Comprehend This: Vail, Arizona, English Teacher Brittany Matsushino Receives Milken Educator Award and $25,000 Cash Prize
November 16, 2015
SANTA MONICA, CA — Cienega High School English teacher Brittany Matsushino is no stranger to planning school events. As the heart and soul of school spirit at Cienega, she has taken enthusiasm and morale to unprecedented levels, organizing everything from prom, homecoming, schoolwide assemblies, drives and relays. Today she got the shock of her life when she realized that this afternoon’s assembly was a gathering in her honor.
Before cheering students, respected colleagues, distinguished officials and the media, Matsushino was surprised with a Milken Educator Award and a financial prize of $25,000. How’s that for school spirit?
Matsushino is among up to only 40 educators who will be presented with the prestigious honor during the Milken Family Foundation’s (MFF) coast-to-coast tour across the country. MFF has been rewarding outstanding elementary and secondary educators with the Award since 1987.
Milken Family Foundation Chairman and Co-Founder Lowell Milken has visited thousands of classrooms over the past three decades. He presented Matsushino with the Award joined by Arizona Department of Education and local officials.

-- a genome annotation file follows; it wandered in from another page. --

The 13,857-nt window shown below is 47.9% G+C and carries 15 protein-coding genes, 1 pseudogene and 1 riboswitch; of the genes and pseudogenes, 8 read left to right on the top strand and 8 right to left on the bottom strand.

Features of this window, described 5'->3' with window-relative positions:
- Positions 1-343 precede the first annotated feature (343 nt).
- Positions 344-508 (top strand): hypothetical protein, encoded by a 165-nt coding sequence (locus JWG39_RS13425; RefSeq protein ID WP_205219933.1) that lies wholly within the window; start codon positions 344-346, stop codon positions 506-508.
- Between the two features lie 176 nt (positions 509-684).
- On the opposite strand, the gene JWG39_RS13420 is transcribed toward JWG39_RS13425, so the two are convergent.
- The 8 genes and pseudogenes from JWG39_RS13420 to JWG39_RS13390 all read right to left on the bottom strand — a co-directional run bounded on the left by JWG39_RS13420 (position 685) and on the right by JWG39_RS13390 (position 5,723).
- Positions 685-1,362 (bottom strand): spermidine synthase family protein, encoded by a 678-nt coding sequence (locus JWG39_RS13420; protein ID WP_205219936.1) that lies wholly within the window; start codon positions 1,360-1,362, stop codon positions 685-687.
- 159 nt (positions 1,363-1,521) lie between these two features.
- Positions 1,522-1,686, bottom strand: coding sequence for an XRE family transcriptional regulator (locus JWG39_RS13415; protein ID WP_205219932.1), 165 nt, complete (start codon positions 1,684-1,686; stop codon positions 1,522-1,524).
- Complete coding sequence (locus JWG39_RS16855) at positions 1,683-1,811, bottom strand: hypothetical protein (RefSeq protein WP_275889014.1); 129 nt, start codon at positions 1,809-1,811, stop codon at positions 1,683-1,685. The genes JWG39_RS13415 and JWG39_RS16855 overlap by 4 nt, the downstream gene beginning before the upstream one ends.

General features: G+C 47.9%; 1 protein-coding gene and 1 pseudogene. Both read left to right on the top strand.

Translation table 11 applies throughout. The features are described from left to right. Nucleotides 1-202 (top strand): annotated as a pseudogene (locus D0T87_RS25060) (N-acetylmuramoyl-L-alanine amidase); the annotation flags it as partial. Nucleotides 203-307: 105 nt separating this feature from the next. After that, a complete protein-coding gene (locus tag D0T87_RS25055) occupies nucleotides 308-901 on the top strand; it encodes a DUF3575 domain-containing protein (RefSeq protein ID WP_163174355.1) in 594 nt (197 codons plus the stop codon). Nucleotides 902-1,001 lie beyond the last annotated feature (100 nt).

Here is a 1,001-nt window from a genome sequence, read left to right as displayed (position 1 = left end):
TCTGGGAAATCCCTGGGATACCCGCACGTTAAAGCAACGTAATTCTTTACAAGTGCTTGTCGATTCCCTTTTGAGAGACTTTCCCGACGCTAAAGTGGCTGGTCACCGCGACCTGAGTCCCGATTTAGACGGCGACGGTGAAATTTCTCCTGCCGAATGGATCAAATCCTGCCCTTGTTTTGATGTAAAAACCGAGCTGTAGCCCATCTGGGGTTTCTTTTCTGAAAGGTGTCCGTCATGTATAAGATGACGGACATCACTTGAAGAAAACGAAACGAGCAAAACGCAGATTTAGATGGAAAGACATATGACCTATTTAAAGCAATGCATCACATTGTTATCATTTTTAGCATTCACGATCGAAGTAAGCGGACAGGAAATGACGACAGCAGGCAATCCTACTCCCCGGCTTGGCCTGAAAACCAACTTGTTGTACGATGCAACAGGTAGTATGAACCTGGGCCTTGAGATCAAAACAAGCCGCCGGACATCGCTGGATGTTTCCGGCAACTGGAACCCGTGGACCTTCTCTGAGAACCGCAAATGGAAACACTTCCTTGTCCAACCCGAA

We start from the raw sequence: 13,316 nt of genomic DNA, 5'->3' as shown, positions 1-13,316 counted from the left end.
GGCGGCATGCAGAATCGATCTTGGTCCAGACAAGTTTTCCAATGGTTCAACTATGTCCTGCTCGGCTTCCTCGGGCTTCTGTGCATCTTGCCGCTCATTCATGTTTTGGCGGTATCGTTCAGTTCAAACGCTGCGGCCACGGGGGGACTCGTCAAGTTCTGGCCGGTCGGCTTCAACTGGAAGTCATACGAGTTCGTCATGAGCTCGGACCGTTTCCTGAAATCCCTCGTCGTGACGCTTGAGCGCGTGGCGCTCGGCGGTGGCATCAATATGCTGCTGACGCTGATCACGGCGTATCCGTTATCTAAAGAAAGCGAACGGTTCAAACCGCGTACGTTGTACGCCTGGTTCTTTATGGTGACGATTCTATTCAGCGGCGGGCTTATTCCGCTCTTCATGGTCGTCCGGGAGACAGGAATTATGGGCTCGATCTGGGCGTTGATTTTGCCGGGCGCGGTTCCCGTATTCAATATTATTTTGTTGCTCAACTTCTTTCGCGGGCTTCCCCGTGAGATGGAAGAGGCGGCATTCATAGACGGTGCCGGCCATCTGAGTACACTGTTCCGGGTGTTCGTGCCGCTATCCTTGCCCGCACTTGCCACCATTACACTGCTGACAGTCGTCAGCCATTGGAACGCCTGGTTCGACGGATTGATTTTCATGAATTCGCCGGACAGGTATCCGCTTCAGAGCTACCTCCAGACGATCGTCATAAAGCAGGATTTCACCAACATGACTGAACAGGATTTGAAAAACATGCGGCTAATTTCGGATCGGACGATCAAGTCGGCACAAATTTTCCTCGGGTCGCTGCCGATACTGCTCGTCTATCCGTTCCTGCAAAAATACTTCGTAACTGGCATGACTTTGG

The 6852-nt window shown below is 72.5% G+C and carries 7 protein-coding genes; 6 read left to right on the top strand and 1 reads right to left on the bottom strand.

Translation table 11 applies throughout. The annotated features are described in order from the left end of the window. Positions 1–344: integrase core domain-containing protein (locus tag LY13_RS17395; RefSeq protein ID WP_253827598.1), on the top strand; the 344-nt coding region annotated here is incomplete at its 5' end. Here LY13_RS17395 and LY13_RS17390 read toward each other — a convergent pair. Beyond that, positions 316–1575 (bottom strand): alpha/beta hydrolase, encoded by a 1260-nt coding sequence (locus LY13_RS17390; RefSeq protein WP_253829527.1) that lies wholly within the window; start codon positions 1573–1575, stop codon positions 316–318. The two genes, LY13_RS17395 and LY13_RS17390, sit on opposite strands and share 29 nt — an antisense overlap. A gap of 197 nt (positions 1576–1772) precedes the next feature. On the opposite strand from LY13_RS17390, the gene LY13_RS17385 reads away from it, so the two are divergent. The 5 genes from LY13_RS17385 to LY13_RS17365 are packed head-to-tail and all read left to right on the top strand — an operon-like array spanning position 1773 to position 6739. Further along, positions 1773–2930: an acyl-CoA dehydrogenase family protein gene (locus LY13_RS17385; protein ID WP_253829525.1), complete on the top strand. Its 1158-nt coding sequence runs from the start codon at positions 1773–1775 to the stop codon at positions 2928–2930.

“Brittany Matsushino is a dedicated, spirited and inspired leader who has taken Cienega High School to new heights,” said Milken. “Her classroom is a hub of interaction and engagement as students are pushed to think critically, set high expectations and track their progress. The critical reading, research and analytical skills Brittany instills in her students with gusto will carry them through college, career and life. I look forward to following her trajectory as she continues to make an indelible impact on the school, faculty and students in the community and beyond.”
“Seeing an amazing educator like Brittany Matsushino honored with a Milken Educator Award is a moment I will remember for a very long time,” said Arizona Superintendent of Public Instruction Diane Douglas. “There is no doubt that her students, fellow teachers and the entire Cienega community benefit from her passion and knowledge. My hope is that this award will allow her to make an even bigger impact for many years to come as a model of excellence in the teaching profession on a national level.”